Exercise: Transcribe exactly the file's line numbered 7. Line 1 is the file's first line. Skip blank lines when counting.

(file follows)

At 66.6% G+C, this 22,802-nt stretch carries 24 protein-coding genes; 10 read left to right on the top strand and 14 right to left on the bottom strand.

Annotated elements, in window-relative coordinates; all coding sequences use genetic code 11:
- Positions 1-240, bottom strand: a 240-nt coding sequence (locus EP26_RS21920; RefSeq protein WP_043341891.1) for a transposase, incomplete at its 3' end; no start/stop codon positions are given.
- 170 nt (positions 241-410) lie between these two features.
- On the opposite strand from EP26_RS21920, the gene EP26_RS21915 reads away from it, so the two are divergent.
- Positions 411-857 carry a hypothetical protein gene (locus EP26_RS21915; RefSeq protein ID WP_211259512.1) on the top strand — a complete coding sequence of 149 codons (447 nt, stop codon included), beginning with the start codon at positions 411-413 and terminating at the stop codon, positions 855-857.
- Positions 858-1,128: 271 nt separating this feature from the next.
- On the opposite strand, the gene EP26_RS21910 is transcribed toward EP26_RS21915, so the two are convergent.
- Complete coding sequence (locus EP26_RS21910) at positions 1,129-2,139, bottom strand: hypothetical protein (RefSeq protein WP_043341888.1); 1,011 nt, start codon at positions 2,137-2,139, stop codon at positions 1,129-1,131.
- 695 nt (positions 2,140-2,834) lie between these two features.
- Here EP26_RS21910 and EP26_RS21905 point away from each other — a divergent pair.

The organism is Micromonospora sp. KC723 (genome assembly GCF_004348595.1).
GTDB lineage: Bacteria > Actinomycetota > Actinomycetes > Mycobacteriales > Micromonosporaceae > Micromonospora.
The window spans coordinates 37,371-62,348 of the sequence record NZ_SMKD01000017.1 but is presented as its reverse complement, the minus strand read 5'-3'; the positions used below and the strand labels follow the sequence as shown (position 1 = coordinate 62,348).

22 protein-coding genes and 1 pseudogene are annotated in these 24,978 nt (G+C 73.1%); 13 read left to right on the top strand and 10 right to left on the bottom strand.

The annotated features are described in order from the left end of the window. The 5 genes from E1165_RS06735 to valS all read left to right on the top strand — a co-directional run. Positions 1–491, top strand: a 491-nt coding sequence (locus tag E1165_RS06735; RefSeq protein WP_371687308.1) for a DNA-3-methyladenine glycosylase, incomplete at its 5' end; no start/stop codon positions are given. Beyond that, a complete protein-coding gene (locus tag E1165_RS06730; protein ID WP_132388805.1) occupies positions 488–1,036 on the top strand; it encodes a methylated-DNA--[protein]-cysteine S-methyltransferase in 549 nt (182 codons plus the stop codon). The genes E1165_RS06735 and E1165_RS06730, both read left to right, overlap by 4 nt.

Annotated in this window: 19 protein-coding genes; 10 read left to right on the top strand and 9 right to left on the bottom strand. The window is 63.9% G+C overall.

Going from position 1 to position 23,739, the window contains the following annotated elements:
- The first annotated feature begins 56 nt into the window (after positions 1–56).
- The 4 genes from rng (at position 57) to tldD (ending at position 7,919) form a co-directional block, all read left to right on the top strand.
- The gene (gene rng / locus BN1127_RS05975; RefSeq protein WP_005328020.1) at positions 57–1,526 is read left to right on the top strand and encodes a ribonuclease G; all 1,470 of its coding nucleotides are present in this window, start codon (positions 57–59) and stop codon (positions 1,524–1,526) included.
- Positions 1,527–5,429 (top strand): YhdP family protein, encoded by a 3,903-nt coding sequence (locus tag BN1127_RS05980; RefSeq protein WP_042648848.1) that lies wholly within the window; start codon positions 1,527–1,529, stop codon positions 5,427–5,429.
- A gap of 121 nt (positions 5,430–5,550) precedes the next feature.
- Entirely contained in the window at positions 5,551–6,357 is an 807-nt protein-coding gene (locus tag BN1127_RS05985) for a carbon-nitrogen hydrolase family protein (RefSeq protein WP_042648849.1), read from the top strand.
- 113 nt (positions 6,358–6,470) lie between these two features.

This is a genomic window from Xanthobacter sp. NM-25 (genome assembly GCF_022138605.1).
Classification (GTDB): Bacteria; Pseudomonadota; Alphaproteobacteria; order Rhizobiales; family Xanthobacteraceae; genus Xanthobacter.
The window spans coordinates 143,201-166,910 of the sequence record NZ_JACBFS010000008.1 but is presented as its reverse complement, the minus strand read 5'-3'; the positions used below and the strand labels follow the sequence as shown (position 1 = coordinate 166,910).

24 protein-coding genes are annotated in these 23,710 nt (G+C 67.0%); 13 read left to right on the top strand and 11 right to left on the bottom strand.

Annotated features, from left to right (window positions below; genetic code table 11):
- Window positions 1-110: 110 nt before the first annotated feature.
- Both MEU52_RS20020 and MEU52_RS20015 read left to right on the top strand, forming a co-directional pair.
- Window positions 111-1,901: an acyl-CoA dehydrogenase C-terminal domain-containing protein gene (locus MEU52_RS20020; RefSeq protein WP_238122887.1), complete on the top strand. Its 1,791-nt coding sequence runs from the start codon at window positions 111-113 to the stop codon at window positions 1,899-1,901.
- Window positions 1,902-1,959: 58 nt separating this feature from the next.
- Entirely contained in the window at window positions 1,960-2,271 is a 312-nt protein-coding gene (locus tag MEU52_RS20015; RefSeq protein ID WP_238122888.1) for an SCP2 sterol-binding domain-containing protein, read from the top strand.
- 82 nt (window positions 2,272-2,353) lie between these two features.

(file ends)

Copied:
- Positions 858-1,128: 271 nt separating this feature from the next.